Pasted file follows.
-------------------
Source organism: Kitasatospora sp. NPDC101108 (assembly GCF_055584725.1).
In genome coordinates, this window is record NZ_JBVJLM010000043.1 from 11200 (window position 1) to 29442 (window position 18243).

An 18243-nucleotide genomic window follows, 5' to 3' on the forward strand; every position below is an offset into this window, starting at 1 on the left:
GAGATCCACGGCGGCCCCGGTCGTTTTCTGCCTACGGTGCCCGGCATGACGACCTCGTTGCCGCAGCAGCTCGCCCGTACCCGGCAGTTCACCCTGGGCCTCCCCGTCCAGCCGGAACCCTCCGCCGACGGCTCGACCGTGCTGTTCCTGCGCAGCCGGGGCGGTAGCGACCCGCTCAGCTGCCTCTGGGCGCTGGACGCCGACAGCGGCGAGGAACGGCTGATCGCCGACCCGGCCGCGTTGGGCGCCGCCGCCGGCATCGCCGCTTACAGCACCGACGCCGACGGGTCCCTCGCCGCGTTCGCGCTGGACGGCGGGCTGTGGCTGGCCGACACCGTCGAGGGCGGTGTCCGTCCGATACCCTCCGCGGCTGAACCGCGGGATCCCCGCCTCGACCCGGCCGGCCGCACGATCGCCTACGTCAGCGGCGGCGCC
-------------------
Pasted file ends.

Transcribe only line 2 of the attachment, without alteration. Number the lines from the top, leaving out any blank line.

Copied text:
In genome coordinates, this window is record NZ_JBVJLM010000043.1 from 11200 (window position 1) to 29442 (window position 18243).